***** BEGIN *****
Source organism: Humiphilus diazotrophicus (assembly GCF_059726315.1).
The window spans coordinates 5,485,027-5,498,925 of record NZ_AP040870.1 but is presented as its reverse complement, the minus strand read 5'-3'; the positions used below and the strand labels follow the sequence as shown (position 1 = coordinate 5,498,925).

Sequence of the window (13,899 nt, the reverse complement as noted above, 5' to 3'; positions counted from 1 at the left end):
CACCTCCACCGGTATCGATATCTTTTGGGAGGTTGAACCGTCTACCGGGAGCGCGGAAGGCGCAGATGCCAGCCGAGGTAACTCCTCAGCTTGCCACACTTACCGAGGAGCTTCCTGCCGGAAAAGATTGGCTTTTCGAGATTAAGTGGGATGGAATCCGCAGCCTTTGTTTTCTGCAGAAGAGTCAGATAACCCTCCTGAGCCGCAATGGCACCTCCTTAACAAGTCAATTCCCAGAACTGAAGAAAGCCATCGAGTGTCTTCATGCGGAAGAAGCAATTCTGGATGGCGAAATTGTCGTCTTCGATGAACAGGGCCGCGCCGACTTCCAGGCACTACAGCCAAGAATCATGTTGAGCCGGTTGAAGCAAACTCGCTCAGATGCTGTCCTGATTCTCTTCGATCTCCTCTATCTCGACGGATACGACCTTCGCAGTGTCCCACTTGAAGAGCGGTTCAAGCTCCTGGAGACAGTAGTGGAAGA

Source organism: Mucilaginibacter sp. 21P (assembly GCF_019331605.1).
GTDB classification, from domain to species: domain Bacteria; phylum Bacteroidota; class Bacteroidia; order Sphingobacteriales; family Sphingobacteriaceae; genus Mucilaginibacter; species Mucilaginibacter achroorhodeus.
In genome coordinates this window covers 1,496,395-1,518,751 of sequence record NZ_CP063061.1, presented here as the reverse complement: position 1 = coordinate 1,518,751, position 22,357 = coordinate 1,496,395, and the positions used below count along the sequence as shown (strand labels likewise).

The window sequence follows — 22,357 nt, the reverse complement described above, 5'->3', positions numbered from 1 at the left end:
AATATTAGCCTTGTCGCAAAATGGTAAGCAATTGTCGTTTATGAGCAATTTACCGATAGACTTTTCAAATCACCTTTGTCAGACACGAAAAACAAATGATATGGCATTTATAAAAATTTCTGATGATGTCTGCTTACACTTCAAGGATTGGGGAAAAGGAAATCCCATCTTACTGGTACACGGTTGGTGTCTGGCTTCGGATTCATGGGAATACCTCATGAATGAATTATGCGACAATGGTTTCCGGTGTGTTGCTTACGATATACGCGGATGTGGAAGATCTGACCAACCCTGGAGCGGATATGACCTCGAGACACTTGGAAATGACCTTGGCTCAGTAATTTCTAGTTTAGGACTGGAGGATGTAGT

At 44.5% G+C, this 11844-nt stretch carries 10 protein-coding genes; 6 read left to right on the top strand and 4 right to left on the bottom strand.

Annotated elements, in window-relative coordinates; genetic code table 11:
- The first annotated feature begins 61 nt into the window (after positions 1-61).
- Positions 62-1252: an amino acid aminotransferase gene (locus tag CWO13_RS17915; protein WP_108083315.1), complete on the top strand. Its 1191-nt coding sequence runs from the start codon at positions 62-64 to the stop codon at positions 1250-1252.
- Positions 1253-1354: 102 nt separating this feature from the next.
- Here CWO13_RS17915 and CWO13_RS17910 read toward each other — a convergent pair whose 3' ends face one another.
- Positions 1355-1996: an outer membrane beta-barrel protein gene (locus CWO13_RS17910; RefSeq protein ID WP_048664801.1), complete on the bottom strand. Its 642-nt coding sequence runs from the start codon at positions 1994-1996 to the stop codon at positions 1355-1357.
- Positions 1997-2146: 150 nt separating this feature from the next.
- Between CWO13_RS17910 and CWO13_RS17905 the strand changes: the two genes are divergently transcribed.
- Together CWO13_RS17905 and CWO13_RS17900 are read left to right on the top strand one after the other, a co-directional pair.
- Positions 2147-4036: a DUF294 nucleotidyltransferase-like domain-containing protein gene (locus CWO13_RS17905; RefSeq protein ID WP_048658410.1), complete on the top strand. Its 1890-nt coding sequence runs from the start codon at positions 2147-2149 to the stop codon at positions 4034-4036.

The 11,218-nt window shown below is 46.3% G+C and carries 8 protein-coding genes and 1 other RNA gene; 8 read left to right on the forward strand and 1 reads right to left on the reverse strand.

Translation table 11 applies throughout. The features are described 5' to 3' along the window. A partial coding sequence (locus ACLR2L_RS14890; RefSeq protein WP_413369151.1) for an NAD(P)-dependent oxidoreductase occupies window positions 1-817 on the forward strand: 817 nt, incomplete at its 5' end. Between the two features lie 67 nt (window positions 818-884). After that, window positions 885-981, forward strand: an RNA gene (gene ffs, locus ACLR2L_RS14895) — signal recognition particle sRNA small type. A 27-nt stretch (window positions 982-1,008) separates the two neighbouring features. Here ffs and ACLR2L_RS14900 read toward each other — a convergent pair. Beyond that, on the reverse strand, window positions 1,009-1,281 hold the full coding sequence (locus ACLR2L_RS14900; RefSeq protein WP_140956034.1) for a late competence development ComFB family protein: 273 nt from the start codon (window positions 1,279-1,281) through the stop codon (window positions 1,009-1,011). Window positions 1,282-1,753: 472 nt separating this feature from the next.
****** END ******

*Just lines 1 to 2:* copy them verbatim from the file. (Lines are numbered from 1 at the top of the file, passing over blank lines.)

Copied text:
Source organism: Humiphilus diazotrophicus (assembly GCF_059726315.1).
The window spans coordinates 5,485,027-5,498,925 of record NZ_AP040870.1 but is presented as its reverse complement, the minus strand read 5'-3'; the positions used below and the strand labels follow the sequence as shown (position 1 = coordinate 5,498,925).